I blogged last week about “data breaches”, and the need to define and sometimes to differentiate between a breach of the Data Protection Act 1998 (DPA) and a general data security breach. Well, I’m (not at all) pleased to say that today’s news of the latest monetary penalty notice (MPN) served by the Information Commissioner’s Office (ICO) on Kent Police doesn’t need any such nuanced analysis. Here was a data security breach which was also a manifest breach of the DPA.
A police officer, by chance, discovered in some premises video tapes clearly marked as police material. He subsequently ascertained that the owner had found them, and much more besides, in the basement of a former police station which he had purchased. It is difficut to think of more sensitive information than the kind which was involved here. In part it consisted of
documents and video/audio tapes containing confidential and highly sensitive personal data about a significant number of individuals. These included files relating to threats to kill, rape, grievous bodily harm and child abuse cases; interviews with victims, witnesses/informants and suspects
Although the force had initially
taken some steps to safeguard the information by carrying out inspections of the former police station which identified that items were still in situ
the failure to have any policies in place, or to assign responsibility to anyone, meant that this was a clear and serious contravention of the seventh data protection principle (relating to data security measures) of a kind likely to cause, at least, substantial distress. I would add, although the ICO does not, that it might well have been also a serious contravention of the fifth principle (“Personal data processed for any purpose or purposes shall not be kept for longer than is necessary for that purpose or those purposes”). Given this, it is somewhat surprising that this case falls (admittedly at the top end) into the lowest category of cases qualifying for an MPN (the ICO’s internal guidance says that these cases will attract an amount of £40,000 to £100,000). Bearing in mind that Brighton and Sussex University Hospitals NHS Foundation Trust got an MPN of £325,000 for failing to dispose of computer hard drives properly, this current MPN seems low.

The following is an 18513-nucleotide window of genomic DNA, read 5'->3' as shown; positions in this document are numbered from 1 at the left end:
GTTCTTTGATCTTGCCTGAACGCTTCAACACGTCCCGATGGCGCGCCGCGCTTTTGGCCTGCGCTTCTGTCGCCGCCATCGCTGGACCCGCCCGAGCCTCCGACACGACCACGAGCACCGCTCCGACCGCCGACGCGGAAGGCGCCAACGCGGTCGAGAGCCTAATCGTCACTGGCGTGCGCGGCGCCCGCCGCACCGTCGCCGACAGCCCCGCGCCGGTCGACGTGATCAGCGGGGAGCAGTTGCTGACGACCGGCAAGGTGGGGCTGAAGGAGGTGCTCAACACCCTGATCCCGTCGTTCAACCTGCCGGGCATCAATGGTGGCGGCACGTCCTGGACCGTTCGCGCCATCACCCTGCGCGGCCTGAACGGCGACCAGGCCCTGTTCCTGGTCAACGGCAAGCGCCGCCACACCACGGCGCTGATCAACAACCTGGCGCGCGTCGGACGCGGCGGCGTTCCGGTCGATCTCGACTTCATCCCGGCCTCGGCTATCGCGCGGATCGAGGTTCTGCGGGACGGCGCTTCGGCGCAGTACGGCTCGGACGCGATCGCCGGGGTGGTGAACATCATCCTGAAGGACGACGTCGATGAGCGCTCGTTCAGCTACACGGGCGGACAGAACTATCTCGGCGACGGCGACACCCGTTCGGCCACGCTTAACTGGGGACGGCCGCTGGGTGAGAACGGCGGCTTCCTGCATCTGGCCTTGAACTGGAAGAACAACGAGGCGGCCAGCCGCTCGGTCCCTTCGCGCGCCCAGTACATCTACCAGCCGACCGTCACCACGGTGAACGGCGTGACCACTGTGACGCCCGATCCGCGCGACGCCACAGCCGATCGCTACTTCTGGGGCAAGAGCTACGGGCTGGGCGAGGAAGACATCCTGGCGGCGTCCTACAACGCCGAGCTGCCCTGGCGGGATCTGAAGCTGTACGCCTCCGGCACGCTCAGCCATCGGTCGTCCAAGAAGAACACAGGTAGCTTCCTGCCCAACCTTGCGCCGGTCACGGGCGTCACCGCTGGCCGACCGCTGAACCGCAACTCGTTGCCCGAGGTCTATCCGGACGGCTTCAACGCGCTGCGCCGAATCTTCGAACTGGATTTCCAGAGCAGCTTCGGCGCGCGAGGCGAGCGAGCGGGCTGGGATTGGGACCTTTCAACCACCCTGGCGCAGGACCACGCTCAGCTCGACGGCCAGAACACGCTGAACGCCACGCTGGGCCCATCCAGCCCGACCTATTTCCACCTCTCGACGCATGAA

It also, once again, draws attention to the importance of good records management within police forces. I wrote only recently, in the context of the Ellison Review of policing relating to the Stephen Lawrence inquiry, about how records management is essential for the operation of the rule of law and the current case just gives even greater strength to this.